Hanna-Barbera (1971), Warner Home Video (March 18, 2008), 2 discs, 319 mins plus supplements, 1.33:1 original full frame ratio, Dolby Digital 1.0 Mono, Not Rated, Retail: $26.98


Fred and Barney’s kids have grown up, entered high school, and taken on some wacky friends in these family-friendly stone-age stories.


The Sweatbox Review:

The Flintstones was a milestone series for Hanna-Barbera from the moment it debuted in 1960. It would go down in history as television’s first prime time cartoon series, but it was a commercial and ratings success as well. Its initial run went for six years of new episodes, following the lives of two prehistoric families. Although originally a thinly disguised copy of The Honeymooners, by its third season it entered the realm of the family sitcom, with the introduction of Fred Flintstone’s little girl, Pebbles. The Rubbles’ boy Bamm-Bamm followed the next season, and from then on the franchise would be known for its exploration of family dynamics. Hanna-Barbera would later take that a step further with the first of several spin-off shows, The Pebbles And Bamm-Bamm Show.

The original show would be the only version to appear in prime time, excepting specials and movies. The Pebbles And Bamm-Bamm Show premiered in 1971 on CBS, as a Saturday morning program. Sixteen half-hours were produced, focusing on the now teenage children of the Flintstones and the Rubbles. Pebbles and Bamm-Bamm were now attending Bedrock High School, and getting into trouble without the help of their bumbling dads. They had a diverse supporting cast, including their three closest friends— the flaky and astrology-obsessed Wiggy, squeaky-voiced Penny, and erudite inventor Moonrock. The cast also featured Badluck Schleprock, a poor schlimazel whose very presence signalled oncoming calamity; Pebbles’ pretty blonde rival Cindy and her similarly snobby boyfriend Fabian; and of course the adult gang from the original series. Fred, Wilma, Barney, and Betty appeared regularly, often figuring prominently in the plot but never overshadowing the kids.


The Pebbles And Bamm-Bamm Show carried on the tone of the latter seasons of The Flintstones. Fred was no longer the loud-mouthed caveman he was in 1960. Instead, he had mellowed into a practically mild-mannered family man, comfortable in his position at work and satisfied with his place in life. In Pebbles And Bamm-Bamm, he barely raises his voice at all, and rarely argues with Barney. The franchise had lost its edge, but it all seems to be an appropriate progression. After all, if Fred had stayed a bore for all those years, it is likely that Pebbles would have been raised by a single mom. The fact that Fred was able to mature may have meant changing the nature of the franchise, but it’s a comforting change in a way.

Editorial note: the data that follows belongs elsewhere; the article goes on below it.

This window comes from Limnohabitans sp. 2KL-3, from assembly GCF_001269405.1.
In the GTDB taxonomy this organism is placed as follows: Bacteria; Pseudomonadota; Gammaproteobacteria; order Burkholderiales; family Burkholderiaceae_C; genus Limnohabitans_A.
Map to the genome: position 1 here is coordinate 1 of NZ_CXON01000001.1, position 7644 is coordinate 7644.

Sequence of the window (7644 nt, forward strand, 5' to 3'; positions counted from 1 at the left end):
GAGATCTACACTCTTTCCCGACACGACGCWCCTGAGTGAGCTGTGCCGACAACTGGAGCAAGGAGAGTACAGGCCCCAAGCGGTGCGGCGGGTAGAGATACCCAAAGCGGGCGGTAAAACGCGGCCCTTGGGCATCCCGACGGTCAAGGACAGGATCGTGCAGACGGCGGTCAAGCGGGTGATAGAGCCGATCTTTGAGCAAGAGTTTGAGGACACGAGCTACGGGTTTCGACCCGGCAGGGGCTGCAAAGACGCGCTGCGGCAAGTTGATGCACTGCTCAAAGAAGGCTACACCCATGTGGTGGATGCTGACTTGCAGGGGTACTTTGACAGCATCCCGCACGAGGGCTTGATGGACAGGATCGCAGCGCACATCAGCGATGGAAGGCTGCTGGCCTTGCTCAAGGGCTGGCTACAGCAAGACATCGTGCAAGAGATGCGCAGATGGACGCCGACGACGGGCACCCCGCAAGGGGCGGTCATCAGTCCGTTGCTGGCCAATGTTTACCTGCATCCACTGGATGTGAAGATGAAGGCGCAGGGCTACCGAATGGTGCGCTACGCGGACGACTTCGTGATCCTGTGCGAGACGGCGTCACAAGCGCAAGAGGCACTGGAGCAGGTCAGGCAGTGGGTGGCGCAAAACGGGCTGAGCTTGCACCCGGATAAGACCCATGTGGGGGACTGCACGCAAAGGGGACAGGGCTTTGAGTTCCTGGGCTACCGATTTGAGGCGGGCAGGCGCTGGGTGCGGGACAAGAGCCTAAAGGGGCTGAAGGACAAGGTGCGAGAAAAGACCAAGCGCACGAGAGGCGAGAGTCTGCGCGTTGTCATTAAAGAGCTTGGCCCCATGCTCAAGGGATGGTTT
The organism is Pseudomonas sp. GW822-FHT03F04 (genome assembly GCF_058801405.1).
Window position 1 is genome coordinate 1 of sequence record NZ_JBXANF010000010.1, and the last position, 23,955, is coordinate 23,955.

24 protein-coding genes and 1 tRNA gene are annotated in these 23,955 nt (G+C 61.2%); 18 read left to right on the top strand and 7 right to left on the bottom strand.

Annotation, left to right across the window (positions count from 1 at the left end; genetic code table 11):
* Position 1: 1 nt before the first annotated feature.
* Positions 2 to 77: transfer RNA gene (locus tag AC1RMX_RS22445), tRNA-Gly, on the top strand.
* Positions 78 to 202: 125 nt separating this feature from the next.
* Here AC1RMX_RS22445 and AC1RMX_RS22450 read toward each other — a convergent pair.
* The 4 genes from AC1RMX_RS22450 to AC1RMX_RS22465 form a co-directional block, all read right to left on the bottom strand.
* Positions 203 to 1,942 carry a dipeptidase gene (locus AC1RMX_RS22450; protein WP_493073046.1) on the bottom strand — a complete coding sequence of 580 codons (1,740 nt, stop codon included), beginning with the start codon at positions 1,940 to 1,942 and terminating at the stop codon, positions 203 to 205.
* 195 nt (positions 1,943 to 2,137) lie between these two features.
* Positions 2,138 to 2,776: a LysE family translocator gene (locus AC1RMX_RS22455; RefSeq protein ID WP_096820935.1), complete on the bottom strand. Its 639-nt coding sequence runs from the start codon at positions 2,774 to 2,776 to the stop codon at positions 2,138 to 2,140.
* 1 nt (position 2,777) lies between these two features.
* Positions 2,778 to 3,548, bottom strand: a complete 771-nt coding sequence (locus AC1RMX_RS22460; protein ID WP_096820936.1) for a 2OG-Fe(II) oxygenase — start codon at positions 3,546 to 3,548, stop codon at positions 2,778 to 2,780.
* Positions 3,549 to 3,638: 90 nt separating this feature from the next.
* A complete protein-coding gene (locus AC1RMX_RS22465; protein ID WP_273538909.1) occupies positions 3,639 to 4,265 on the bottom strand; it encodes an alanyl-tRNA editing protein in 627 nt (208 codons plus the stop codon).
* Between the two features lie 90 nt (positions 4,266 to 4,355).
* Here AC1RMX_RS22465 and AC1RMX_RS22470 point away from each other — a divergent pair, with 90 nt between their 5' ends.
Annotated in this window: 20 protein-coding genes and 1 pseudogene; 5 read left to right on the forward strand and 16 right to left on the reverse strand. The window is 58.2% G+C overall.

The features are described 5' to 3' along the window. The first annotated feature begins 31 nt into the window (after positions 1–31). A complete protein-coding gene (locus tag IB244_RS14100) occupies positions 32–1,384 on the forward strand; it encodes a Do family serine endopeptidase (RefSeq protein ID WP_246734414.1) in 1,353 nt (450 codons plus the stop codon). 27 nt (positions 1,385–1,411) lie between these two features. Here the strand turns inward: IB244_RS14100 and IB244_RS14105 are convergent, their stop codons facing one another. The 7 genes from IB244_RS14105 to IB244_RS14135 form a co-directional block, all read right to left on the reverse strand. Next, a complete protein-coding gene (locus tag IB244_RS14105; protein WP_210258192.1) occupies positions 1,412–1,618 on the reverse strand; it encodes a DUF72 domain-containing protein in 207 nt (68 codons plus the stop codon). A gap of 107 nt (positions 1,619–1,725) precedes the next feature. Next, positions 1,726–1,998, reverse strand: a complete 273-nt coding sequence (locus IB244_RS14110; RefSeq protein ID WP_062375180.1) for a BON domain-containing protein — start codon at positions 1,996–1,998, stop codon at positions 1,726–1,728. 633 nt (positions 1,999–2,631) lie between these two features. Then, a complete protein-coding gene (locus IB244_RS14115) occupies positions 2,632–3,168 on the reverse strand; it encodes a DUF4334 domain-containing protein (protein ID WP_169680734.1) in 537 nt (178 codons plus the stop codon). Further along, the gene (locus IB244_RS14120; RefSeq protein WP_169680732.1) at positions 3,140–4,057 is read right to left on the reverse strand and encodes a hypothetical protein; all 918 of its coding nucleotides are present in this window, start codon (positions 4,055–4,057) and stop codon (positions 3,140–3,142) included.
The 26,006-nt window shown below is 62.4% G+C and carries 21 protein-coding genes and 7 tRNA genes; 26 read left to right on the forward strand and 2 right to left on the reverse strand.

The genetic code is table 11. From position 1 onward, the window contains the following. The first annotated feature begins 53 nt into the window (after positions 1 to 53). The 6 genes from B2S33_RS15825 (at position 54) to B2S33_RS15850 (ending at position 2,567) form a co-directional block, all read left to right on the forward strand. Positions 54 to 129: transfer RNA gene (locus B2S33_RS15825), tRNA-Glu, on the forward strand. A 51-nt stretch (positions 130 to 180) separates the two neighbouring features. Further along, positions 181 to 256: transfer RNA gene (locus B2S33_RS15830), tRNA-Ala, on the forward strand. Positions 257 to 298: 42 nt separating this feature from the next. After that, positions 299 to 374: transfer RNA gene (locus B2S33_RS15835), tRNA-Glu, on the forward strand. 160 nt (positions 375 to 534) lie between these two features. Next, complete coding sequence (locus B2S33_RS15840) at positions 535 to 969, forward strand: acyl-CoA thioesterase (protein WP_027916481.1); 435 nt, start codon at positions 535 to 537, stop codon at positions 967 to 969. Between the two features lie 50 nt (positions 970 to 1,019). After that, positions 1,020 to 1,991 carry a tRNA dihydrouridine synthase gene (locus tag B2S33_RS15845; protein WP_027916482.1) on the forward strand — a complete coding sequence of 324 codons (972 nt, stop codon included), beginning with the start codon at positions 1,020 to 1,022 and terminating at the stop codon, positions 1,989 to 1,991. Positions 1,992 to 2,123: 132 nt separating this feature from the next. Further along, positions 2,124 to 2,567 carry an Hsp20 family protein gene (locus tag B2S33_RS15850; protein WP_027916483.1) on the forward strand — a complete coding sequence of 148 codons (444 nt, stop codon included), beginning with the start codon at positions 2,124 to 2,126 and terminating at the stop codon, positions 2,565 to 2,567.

And besides, Pebbles And Bamm-Bamm was a Saturday morning show, and as such needed to be a quieter, gentler program. It’s still plenty of fun to watch, though, with just enough conflict between the characters to keep things interesting. Pebbles and Bamm-Bamm stay on good terms generally, showing themselves to be positive role models of adolescent love; but the iciness between Pebbles and Cindy is palpable, while it is clear that the gang has decidedly negative feelings about poor ol’ Schleprock. Moonstone is a little full of himself, but stops just short of being a jerk. Then there’s the Bronto Bunch, a motorcycle gang that often antagonizes the main group of kids, though in a fairly non-threatening way.


As I started viewing the set, I grew a bit concerned. Gridiron Girl Trouble starts out as a fairly boring dog catcher story, but as the title suggests it becomes a fun story of Pebbles joining the school football team. OK, it’s not the most original plot ever, but the execution is fun. The rest of the episodes follow a similar pattern, with Pebbles having some well-meaning scheme backfire, only to be replaced by another well-meaning scheme. Bamm-Bamm and the rest of Pebbles’ friends show varying levels of enthusiasm for the plans, usually in proportion to how likely they are to succeed. Bamm-Bamm is usually the most levelheaded of the bunch, though his affection for Pebbles will sometimes cloud his judgement.

Whether it be a tale of Pebbles hunting a snorkosaurus (The Terrible Snorkosaurus) trying to save her dad’s job (Daddy’s Little Helper), or helping Badluck Schleprock change his luck (Schleprock’s New Image), the stories are told good-naturedly and with a solid dose of humor. Pebbles, despite her penchant for fouling up and getting into trouble, is fully endearing. Bamm-Bamm rarely displays his babyhood super-strength, but this has been replaced by a strength of character that makes it easy to see why Pebbles is so fond of him.